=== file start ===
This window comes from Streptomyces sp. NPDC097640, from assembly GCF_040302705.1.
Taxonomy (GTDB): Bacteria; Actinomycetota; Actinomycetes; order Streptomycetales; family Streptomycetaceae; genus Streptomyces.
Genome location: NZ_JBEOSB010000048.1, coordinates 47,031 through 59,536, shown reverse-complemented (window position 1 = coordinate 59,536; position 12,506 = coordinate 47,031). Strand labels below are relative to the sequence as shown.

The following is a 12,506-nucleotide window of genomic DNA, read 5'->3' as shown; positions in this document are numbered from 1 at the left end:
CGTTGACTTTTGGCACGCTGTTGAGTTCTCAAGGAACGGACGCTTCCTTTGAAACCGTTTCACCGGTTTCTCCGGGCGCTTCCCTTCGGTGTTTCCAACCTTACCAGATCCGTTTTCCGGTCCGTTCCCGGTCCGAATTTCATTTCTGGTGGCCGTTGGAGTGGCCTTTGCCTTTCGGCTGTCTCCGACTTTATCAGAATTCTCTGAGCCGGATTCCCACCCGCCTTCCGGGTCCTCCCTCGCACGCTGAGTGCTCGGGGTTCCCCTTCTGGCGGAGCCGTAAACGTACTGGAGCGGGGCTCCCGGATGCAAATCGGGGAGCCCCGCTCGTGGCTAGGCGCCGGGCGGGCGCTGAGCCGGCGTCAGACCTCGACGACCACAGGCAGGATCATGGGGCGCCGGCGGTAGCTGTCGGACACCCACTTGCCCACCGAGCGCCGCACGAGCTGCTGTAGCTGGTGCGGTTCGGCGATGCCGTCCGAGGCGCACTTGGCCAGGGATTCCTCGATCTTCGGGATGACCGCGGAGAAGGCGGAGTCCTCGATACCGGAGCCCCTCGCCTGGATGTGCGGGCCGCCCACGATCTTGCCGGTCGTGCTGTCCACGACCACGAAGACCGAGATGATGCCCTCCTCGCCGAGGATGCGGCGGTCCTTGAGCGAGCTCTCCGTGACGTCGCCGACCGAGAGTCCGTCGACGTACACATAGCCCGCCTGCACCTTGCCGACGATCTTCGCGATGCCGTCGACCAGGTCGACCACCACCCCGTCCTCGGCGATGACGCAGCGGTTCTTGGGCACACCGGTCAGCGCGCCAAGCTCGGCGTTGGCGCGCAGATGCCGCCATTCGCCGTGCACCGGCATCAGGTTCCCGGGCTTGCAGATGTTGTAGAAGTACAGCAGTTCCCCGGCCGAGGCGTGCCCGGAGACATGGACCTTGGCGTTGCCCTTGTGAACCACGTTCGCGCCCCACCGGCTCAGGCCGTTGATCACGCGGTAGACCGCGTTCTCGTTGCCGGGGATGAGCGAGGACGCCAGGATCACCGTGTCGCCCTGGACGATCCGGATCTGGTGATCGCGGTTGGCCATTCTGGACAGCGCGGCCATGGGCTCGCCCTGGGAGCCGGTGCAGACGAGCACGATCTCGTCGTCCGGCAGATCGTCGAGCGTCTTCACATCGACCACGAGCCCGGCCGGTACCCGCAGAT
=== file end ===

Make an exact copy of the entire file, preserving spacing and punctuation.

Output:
This window comes from Streptomyces sp. NPDC097640, from assembly GCF_040302705.1.
Taxonomy (GTDB): Bacteria; Actinomycetota; Actinomycetes; order Streptomycetales; family Streptomycetaceae; genus Streptomyces.
Genome location: NZ_JBEOSB010000048.1, coordinates 47,031 through 59,536, shown reverse-complemented (window position 1 = coordinate 59,536; position 12,506 = coordinate 47,031). Strand labels below are relative to the sequence as shown.

The following is a 12,506-nucleotide window of genomic DNA, read 5'->3' as shown; positions in this document are numbered from 1 at the left end:
CGTTGACTTTTGGCACGCTGTTGAGTTCTCAAGGAACGGACGCTTCCTTTGAAACCGTTTCACCGGTTTCTCCGGGCGCTTCCCTTCGGTGTTTCCAACCTTACCAGATCCGTTTTCCGGTCCGTTCCCGGTCCGAATTTCATTTCTGGTGGCCGTTGGAGTGGCCTTTGCCTTTCGGCTGTCTCCGACTTTATCAGAATTCTCTGAGCCGGATTCCCACCCGCCTTCCGGGTCCTCCCTCGCACGCTGAGTGCTCGGGGTTCCCCTTCTGGCGGAGCCGTAAACGTACTGGAGCGGGGCTCCCGGATGCAAATCGGGGAGCCCCGCTCGTGGCTAGGCGCCGGGCGGGCGCTGAGCCGGCGTCAGACCTCGACGACCACAGGCAGGATCATGGGGCGCCGGCGGTAGCTGTCGGACACCCACTTGCCCACCGAGCGCCGCACGAGCTGCTGTAGCTGGTGCGGTTCGGCGATGCCGTCCGAGGCGCACTTGGCCAGGGATTCCTCGATCTTCGGGATGACCGCGGAGAAGGCGGAGTCCTCGATACCGGAGCCCCTCGCCTGGATGTGCGGGCCGCCCACGATCTTGCCGGTCGTGCTGTCCACGACCACGAAGACCGAGATGATGCCCTCCTCGCCGAGGATGCGGCGGTCCTTGAGCGAGCTCTCCGTGACGTCGCCGACCGAGAGTCCGTCGACGTACACATAGCCCGCCTGCACCTTGCCGACGATCTTCGCGATGCCGTCGACCAGGTCGACCACCACCCCGTCCTCGGCGATGACGCAGCGGTTCTTGGGCACACCGGTCAGCGCGCCAAGCTCGGCGTTGGCGCGCAGATGCCGCCATTCGCCGTGCACCGGCATCAGGTTCCCGGGCTTGCAGATGTTGTAGAAGTACAGCAGTTCCCCGGCCGAGGCGTGCCCGGAGACATGGACCTTGGCGTTGCCCTTGTGAACCACGTTCGCGCCCCACCGGCTCAGGCCGTTGATCACGCGGTAGACCGCGTTCTCGTTGCCGGGGATGAGCGAGGACGCCAGGATCACCGTGTCGCCCTGGACGATCCGGATCTGGTGATCGCGGTTGGCCATTCTGGACAGCGCGGCCATGGGCTCGCCCTGGGAGCCGGTGCAGACGAGCACGATCTCGTCGTCCGGCAGATCGTCGAGCGTCTTCACATCGACCACGAGCCCGGCCGGTACCCGCAGAT